The IMO wash water discharge criteria sets strict limits for a set of measured parameters to prevent harmful pollutants that may be found in the exhaust gas from ending up in the sea. Scrubbers are permitted as a way to meet the requirements of the cap, though they have come in for criticism as a way of dodging the issue.

“Scrubbers just discharge pollutants into the water directly, so if you are investing heavily in scrubbers to burn dirty HSFO, then you are not looking to the future,” remarks Gilliam. “Cruise companies make billions in profits, so they could invest it in future-proofing their ships.

Understandably, many in the industry feel that they are doing just that, while also taking a rational view of compliance with existing standards.

“This needs to be based on science and not, as often seems to be the case, on an emotional argument that is based around doing nothing. We are looking at what can be done to reduce air emissions, which seem to be a cause of more concern in many locations. We believe in AAQS technology, and we are committed to using it because we believe it is beneficial to the air environment and has negligible impact on the marine environment,” notes Strang.

400,000 cars
The equivalent SOx emission that one ferry can produce crossing from Dover to Calais.
Transport & Environment

Building for the future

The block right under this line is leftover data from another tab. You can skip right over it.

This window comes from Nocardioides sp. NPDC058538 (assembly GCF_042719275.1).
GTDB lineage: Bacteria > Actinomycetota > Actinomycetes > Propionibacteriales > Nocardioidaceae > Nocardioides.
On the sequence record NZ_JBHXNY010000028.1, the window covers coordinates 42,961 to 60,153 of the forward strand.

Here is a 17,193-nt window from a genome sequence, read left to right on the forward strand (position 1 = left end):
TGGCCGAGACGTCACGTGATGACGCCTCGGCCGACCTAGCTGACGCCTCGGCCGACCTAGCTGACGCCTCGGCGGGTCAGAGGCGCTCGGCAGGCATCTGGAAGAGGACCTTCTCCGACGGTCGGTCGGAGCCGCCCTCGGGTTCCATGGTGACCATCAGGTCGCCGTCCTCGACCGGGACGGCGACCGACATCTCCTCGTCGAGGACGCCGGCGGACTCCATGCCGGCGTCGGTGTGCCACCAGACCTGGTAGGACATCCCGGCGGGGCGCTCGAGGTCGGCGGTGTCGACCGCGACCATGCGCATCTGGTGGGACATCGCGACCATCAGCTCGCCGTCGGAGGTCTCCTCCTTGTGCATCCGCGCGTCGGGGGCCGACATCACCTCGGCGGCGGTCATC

Carnival would reasonably argue that it is investing in the future. It has led the industry in the use of LNG, which is known as the world's cleanest-burning fossil fuel, and has several new ships on order that will use it. The company is also studying fuel cells as a way of powering its vessels in the future. Its commitment to new builds that will use LNG has already borne fruit, the first – the AIDAnova – was delivered at the end of 2018 and is now operating in the Canary Islands and Madeira.

“Across the industry, more ships are being ordered that will be ready for LNG or will fully operate using LNG. There are projects around the world that promote the use of LNG as the best and cleanest fossil fuel available.”
Tom Strang

“Across the industry, more ships are being ordered that will be ready for LNG or will fully operate using LNG. There are projects around the world that promote the use of LNG as the best and cleanest fossil fuel available that meets or exceeds all of the current regulatory requirements. The future is bright in that regard,” explains Strang.

With the industry now making one big step forward in emissions control, it must look forward to the next target, though it should have plenty of time as the IMO has pushed back potential measures to reduce greenhouse gases until 2023. Environmental campaigners, however, will keep their eyes focused on the impact shipping has on vulnerable ecosystems.

“Black carbon, particulates and CO2 in the Arctic are speeding up ice melt and raising global temperatures, and in the past few years shipping in that region has risen by 300%, so we are trying to ban the worst fuel,” says Gilliam.

With the IMO committed to cutting total greenhouse gas emissions from shipping by at least 50% by 2050, the industry and environmental lobby will have to work hard to find common ground.

AIDAprima’s duel-fuel motors.
LNG engines on board the AIDAnova.
Where LNG is stored on the AIDAnova.